Giving Compass' Take:

• Richard Marker argues that local philanthropy is valuable as long as it is not isolated from the bigger picture. 

• How can your work be better situated in the larger context? What can you learn from other organizations outside of your immediate field of work? 

• Read lessons from place-based philanthropy

Many funders, either for reasons of habit or because they have carefully determined that it is the best for them, focus all or most of their resources locally. Place-based philanthropy is surely as old as any philanthropy, and most of us can see needs right in front of us if we choose to look. However, rarely does that local funding rise to the level of systemic solutions.

If one reads much of the current literature, one may feel that such local funding is inadequate or ill spent or simply irrelevant. It isn’t. For even if we were to determine that we know exactly how to solve huge systemic issues such as education, health care, poverty, climate change, etc., the only way that happens is if there is an on-the-ground component. People need to be healthy, not just the health care system. Children need to learn, not just school systems. People need to practice good environmental practices, not just through the EPA [when it is allowed to do its job!] That all happens to real people in real places, all of whom are, by definition, somewhere- that is local.

There is, as well, an implicit and important mandate for local or place-based or affinity-defined funders to take the larger picture seriously. Just as it is impossible to actualize systemic change in the abstract, so too it is impossible for those funders committed to systemic change to make good funding decisions if they don’t fully see how those decisions work- or don’t. Place based funders hold vital insights and actionable data that needs to feed into the policy and systems conversations. Some few situations may very well prove to be too idiosyncratic to be useful, but most local funding situations are reflective of larger challenges. How local funders answer those questions of learnings, provide information on what worked and didn’t, and participate in a dynamic dialectic on those issues can make the difference between moving toward real change vs another “big bet” gone sour.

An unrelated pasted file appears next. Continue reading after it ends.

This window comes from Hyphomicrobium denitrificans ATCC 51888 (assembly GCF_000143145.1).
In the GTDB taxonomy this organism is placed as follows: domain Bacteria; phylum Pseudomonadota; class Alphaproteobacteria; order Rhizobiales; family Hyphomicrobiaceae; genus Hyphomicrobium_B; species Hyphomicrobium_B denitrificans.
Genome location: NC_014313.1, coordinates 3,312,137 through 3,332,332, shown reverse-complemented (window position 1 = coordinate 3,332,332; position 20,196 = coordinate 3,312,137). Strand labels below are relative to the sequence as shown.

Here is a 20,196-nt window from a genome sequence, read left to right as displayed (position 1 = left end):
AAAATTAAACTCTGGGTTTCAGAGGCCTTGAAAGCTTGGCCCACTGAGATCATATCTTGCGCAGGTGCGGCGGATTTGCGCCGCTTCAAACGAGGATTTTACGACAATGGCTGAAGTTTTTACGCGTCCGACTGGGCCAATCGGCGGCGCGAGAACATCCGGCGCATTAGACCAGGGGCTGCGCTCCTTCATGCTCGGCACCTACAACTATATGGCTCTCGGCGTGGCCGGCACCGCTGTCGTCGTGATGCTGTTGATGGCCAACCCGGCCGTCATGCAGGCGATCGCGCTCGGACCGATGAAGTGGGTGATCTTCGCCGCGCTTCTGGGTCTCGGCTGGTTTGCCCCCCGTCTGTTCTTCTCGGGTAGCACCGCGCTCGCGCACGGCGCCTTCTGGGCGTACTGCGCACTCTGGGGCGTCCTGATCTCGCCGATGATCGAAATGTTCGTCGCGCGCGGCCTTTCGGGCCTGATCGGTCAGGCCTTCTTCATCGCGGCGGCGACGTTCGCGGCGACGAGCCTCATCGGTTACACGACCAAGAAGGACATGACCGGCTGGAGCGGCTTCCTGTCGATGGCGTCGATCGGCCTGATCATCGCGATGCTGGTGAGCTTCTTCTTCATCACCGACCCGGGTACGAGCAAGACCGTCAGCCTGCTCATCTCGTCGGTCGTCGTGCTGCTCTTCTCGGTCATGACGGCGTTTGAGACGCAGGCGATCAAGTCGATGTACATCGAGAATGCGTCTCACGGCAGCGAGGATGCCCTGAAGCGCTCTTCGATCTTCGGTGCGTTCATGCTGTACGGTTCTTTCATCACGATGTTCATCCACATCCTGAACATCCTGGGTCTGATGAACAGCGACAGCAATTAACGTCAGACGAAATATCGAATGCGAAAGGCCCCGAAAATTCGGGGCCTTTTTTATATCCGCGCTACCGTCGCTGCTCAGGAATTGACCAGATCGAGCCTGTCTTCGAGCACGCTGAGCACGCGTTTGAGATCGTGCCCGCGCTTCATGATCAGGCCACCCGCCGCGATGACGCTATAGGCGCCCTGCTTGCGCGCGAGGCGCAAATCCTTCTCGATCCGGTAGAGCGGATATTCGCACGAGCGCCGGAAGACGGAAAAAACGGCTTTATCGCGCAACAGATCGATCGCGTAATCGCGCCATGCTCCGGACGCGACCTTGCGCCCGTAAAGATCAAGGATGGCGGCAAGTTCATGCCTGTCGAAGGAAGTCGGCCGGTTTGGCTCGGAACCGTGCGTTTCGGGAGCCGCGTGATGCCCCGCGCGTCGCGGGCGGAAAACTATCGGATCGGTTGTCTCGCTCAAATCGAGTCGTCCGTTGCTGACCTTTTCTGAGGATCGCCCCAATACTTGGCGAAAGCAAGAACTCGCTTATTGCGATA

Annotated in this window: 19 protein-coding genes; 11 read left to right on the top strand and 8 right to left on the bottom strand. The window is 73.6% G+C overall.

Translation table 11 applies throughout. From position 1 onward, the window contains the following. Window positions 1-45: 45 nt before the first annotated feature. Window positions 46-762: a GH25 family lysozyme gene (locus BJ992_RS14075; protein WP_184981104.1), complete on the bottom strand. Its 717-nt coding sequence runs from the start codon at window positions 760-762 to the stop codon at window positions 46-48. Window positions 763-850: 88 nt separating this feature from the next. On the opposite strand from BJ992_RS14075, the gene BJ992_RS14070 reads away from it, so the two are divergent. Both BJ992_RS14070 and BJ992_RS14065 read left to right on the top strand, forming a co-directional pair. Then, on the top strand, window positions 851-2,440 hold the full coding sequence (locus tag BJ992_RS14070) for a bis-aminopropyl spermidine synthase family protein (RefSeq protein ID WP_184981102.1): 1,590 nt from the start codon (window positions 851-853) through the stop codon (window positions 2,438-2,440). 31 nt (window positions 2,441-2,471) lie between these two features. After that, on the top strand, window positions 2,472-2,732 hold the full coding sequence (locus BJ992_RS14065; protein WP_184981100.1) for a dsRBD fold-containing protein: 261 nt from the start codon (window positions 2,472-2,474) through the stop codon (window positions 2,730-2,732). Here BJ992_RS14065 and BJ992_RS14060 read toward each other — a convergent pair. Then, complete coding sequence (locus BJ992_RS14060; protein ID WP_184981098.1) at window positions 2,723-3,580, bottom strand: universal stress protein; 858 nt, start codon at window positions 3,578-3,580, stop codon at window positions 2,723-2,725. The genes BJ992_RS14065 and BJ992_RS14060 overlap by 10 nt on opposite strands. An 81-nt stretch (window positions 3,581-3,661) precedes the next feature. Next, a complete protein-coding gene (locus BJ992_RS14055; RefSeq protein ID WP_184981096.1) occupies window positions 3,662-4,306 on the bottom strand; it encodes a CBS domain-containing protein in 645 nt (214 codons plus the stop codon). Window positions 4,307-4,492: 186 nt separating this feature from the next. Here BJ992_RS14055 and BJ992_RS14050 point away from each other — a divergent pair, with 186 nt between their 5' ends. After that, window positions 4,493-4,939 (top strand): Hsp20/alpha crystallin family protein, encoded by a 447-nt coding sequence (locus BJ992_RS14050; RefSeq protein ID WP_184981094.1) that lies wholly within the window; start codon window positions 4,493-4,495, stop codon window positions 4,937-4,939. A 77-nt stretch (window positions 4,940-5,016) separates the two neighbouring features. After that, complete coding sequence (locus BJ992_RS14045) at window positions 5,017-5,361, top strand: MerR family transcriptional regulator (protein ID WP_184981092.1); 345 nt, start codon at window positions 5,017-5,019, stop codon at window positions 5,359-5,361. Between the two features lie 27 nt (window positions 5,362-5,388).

In other words, funder isolation is counterproductive in both directions; place-based and affinity-defined funders can – and many do – learn from emerging practices and systems thinking; and big picture funders can – and many do – learn from those on the ground.

Place-based and affinity-defined funding will always have a place. Systems funders do as well. Neither should work in isolation even if they choose to fund only within their sphere of commitment.

Read the full article about local philanthropy by Richard Marker at Wise Philanthropy.